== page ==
At least in the movie version (I’ve never seen the stage musical), the most powerful story in Dreamgirls isn’t that of Hudson’s character Effie; it’s the story of black music in 1960s and 1970s America. Then again, as far as Effie’s career mirrors the ups and downs of soul-infused African American music, it’s her story too.
Most of you probably already know the skeleton of the plot: Effie sings the lead for a young girl group from Detroit. As the Dreamettes get taken on by manager Curtis Taylor, Jr. (Jamie Foxx), they gain fame and popularity—but only within the black music community. The ultimate insult is when a squeaky-clean white teen idol steals a song by the Dreamettes and Jimmy Thunder Early (Eddie Murphy) and takes it to the top of the charts.
At that point, Curtis pours all his money and energy into making the Dreamettes into a crossover success (and his quest comes alive in the simultaneously thrilling and heart-breaking song-and-dance number “Steppin’ to the Bad Side”). But, as usual, success comes at a price. Curtis forces the full-bodied, full-voiced Effie to relinquish the lead, giving it instead to the thinner, lighter-skinned, sweeter-voiced Deena (Beyoncé Knowles), guessing (correctly, unfortunately) that she will have greater appeal for white audiences.
You can see why he does it. You know he’s selling his soul—in more ways than one—but you know he’s in an incredibly difficult situation. Regretfully, from this point on, Curtis becomes a pretty one-dimensional character. All the complexity in the “how far do we go to beat them at their own game?” question gets parceled out to Effie’s brother C.C. (Keith Robinson), who composes the Dreams’ songs. (I particularly liked Robinson’s performance, and I’m sad that he hasn’t received as much recognition as his co-stars.)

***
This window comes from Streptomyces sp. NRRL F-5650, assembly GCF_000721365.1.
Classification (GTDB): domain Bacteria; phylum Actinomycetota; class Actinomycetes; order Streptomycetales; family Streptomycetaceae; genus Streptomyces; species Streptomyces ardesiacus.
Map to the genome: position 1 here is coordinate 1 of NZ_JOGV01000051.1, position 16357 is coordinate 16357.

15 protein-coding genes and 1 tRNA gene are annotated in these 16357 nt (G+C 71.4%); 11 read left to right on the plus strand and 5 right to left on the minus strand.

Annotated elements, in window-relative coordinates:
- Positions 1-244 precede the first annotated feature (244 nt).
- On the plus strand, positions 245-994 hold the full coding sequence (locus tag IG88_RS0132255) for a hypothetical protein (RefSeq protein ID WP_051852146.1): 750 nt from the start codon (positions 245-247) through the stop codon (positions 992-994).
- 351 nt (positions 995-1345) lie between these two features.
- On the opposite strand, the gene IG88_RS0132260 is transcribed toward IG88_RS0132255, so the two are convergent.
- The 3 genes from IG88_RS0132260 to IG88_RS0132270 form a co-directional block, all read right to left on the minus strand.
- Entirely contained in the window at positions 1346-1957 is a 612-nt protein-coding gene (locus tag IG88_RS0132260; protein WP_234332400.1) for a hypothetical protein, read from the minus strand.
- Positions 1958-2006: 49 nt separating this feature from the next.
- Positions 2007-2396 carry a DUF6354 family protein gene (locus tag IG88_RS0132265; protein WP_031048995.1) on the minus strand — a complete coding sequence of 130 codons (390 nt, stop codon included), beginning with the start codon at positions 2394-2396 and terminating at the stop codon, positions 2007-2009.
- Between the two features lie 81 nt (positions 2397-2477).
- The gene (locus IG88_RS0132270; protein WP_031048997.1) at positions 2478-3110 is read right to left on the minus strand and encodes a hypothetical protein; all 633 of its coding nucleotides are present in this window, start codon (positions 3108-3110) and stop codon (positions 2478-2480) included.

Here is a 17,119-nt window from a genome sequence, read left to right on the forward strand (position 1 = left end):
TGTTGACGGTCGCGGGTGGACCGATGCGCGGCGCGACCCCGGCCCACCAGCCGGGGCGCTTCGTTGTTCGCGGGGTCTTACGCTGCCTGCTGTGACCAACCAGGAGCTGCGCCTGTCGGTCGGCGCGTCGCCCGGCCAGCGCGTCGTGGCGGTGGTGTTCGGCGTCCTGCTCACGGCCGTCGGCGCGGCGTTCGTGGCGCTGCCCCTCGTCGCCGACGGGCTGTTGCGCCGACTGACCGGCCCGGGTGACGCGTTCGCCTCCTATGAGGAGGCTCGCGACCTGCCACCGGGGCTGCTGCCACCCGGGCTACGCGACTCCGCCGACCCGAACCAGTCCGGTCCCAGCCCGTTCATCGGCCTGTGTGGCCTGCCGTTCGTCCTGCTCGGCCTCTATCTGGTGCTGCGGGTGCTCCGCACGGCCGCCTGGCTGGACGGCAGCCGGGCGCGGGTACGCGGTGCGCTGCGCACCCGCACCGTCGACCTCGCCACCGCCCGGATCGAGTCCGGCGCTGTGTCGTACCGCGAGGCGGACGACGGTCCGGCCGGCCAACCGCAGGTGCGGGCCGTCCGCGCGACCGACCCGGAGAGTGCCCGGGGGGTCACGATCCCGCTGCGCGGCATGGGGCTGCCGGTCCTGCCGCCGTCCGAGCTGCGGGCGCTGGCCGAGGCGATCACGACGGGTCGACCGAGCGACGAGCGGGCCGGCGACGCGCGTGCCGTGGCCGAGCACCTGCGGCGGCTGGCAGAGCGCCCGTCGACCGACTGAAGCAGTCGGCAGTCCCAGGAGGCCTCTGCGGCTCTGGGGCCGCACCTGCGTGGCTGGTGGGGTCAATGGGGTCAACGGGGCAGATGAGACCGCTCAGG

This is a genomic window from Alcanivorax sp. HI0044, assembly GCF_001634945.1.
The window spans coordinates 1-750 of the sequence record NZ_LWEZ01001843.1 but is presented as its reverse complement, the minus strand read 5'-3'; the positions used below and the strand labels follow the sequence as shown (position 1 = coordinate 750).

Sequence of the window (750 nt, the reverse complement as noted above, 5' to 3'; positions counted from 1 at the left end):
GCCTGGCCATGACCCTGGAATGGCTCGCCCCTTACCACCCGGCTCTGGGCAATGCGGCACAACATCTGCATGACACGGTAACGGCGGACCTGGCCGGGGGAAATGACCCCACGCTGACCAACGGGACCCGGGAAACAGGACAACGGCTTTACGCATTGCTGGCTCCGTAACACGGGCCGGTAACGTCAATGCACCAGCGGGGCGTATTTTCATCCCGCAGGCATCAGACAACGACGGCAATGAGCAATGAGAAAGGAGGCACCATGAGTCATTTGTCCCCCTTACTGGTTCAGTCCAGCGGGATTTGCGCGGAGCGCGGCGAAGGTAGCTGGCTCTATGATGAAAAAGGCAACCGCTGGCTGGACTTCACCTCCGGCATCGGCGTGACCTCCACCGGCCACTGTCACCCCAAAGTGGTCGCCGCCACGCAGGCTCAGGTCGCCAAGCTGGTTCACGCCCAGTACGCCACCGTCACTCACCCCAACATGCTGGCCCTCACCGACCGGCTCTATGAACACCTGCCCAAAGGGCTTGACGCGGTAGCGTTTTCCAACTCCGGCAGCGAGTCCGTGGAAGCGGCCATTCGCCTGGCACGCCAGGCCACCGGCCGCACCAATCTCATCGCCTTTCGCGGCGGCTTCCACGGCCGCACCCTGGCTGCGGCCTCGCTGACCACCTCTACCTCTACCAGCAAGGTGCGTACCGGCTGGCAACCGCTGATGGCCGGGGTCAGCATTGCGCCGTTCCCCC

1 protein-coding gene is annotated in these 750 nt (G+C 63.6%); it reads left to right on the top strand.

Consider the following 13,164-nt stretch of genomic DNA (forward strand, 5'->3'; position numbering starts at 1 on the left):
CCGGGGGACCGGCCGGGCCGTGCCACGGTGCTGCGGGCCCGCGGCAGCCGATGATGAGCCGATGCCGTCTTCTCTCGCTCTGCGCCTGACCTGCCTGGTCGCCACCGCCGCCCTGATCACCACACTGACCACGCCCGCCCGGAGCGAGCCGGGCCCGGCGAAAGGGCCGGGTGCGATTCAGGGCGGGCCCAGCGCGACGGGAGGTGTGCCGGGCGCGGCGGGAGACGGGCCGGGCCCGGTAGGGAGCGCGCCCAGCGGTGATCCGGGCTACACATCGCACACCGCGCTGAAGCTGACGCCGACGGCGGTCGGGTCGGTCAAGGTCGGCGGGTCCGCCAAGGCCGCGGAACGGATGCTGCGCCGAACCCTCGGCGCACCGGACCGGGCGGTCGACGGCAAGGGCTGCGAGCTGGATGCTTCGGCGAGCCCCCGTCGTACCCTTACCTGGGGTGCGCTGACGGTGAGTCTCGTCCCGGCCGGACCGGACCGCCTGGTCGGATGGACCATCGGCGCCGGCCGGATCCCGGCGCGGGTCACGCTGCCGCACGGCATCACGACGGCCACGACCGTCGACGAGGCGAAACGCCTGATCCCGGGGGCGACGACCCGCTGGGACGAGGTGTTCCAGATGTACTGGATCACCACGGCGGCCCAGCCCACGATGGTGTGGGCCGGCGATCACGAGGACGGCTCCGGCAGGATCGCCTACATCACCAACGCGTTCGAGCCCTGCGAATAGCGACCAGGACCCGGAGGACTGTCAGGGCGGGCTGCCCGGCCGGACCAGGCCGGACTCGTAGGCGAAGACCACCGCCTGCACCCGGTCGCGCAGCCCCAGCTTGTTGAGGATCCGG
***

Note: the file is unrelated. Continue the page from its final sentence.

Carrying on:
It’s hard to compare Dreamgirls to the Academy’s Best Picture Nominees—a group to which everyone thought the musical would belong—because its storytelling method is so different. It still struggles with the problem of making a contemporary musical film (with all the serious subject matter of contemporary musicals) that audiences will relate to. Most of the musical numbers are actually songs performed on concert stages within the film, and the evolution of the songs’ styles tells the film’s story pretty well. For me, the least effective numbers were the ones (like, “And I Am Telling You . . .”) in which a character directly expressed his or her feelings. Much better were the “concert performances” that also suggested something about the character’s current situation (like Hudson’s “I Am Changing” or Robinson’s “Patience”).
Overall, Dreamgirls is definitely worth seeing for its portrayal of an era—and of the struggle of African American musicians during that era to make their music heard, while still making it their own.
Oh, and did I mention that John Krasinski has an itty, bitty cameo as a screenwriter for one of Deena’s potential movie projects? He has one line, I think.
February 2nd, 2007